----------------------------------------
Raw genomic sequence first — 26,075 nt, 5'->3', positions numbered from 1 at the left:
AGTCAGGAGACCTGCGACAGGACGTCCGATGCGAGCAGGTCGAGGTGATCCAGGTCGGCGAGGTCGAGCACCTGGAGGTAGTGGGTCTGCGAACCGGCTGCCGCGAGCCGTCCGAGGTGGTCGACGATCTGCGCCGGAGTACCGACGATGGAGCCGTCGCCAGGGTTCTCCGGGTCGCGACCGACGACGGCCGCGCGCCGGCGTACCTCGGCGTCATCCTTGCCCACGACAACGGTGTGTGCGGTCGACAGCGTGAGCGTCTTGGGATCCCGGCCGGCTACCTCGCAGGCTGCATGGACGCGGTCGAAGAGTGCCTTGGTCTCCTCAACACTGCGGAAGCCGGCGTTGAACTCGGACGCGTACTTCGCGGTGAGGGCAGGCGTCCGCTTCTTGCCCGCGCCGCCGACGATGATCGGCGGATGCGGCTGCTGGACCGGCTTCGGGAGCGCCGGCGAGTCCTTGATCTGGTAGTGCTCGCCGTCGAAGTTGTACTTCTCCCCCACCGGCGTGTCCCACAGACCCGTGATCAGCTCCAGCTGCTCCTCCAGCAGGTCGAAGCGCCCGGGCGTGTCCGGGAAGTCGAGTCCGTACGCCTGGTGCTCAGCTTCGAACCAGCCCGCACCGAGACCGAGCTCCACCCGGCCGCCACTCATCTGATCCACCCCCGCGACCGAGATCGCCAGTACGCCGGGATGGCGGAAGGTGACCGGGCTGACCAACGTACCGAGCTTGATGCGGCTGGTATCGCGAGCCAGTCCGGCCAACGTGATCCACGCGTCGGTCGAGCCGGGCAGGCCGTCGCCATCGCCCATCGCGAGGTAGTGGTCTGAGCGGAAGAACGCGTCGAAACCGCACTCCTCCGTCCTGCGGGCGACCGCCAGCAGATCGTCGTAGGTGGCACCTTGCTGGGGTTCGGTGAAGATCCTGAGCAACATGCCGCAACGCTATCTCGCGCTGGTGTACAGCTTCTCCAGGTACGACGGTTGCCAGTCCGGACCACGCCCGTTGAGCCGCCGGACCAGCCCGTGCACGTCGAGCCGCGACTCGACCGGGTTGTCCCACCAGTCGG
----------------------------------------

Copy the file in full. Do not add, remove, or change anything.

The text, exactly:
Raw genomic sequence first — 26,075 nt, 5'->3', positions numbered from 1 at the left:
AGTCAGGAGACCTGCGACAGGACGTCCGATGCGAGCAGGTCGAGGTGATCCAGGTCGGCGAGGTCGAGCACCTGGAGGTAGTGGGTCTGCGAACCGGCTGCCGCGAGCCGTCCGAGGTGGTCGACGATCTGCGCCGGAGTACCGACGATGGAGCCGTCGCCAGGGTTCTCCGGGTCGCGACCGACGACGGCCGCGCGCCGGCGTACCTCGGCGTCATCCTTGCCCACGACAACGGTGTGTGCGGTCGACAGCGTGAGCGTCTTGGGATCCCGGCCGGCTACCTCGCAGGCTGCATGGACGCGGTCGAAGAGTGCCTTGGTCTCCTCAACACTGCGGAAGCCGGCGTTGAACTCGGACGCGTACTTCGCGGTGAGGGCAGGCGTCCGCTTCTTGCCCGCGCCGCCGACGATGATCGGCGGATGCGGCTGCTGGACCGGCTTCGGGAGCGCCGGCGAGTCCTTGATCTGGTAGTGCTCGCCGTCGAAGTTGTACTTCTCCCCCACCGGCGTGTCCCACAGACCCGTGATCAGCTCCAGCTGCTCCTCCAGCAGGTCGAAGCGCCCGGGCGTGTCCGGGAAGTCGAGTCCGTACGCCTGGTGCTCAGCTTCGAACCAGCCCGCACCGAGACCGAGCTCCACCCGGCCGCCACTCATCTGATCCACCCCCGCGACCGAGATCGCCAGTACGCCGGGATGGCGGAAGGTGACCGGGCTGACCAACGTACCGAGCTTGATGCGGCTGGTATCGCGAGCCAGTCCGGCCAACGTGATCCACGCGTCGGTCGAGCCGGGCAGGCCGTCGCCATCGCCCATCGCGAGGTAGTGGTCTGAGCGGAAGAACGCGTCGAAACCGCACTCCTCCGTCCTGCGGGCGACCGCCAGCAGATCGTCGTAGGTGGCACCTTGCTGGGGTTCGGTGAAGATCCTGAGCAACATGCCGCAACGCTATCTCGCGCTGGTGTACAGCTTCTCCAGGTACGACGGTTGCCAGTCCGGACCACGCCCGTTGAGCCGCCGGACCAGCCCGTGCACGTCGAGCCGCGACTCGACCGGGTTGTCCCACCAGTCGG